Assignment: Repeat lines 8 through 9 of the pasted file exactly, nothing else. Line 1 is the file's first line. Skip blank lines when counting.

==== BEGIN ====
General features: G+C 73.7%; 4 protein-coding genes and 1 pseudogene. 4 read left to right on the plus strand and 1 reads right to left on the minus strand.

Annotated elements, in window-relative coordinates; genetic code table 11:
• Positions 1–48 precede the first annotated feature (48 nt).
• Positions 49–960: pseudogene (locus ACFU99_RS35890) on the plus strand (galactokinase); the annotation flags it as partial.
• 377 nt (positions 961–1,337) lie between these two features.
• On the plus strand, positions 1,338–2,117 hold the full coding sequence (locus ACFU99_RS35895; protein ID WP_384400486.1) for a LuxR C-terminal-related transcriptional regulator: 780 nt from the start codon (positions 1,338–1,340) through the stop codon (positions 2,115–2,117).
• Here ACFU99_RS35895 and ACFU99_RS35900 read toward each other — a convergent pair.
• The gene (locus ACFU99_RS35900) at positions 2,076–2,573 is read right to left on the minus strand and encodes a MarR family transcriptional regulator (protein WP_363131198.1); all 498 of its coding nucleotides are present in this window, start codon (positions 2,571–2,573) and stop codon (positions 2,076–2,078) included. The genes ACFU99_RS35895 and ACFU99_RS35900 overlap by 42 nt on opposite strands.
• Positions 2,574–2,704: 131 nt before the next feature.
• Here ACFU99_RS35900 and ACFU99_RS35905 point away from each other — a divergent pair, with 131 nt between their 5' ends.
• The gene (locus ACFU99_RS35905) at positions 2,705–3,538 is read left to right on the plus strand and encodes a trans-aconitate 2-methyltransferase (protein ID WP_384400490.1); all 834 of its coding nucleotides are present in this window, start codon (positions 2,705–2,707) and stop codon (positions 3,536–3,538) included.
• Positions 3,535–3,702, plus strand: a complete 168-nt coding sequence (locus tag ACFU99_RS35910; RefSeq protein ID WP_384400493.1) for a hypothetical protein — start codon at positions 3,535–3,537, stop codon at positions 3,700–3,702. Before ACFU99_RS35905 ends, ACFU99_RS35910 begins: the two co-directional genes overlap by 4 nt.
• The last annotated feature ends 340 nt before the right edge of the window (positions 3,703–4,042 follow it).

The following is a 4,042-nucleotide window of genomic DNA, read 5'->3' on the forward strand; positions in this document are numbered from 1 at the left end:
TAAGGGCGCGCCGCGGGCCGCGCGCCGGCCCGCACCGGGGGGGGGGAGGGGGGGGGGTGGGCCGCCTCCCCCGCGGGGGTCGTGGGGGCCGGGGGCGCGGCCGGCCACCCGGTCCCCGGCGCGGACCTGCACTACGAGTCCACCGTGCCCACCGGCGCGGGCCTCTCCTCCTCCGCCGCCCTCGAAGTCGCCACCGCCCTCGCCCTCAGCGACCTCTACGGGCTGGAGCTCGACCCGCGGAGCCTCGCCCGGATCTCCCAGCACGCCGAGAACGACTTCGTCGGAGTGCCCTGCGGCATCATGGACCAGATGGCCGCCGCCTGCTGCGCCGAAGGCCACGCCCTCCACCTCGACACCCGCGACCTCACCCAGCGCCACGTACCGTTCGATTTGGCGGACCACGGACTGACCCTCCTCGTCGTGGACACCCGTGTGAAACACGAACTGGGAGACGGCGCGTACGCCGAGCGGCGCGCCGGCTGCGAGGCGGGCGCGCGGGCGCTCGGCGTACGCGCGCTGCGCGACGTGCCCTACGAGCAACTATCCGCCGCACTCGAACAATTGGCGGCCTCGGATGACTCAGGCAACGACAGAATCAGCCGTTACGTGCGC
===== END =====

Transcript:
• The gene (locus ACFU99_RS35900) at positions 2,076–2,573 is read right to left on the minus strand and encodes a MarR family transcriptional regulator (protein WP_363131198.1); all 498 of its coding nucleotides are present in this window, start codon (positions 2,571–2,573) and stop codon (positions 2,076–2,078) included. The genes ACFU99_RS35895 and ACFU99_RS35900 overlap by 42 nt on opposite strands.
• Positions 2,574–2,704: 131 nt before the next feature.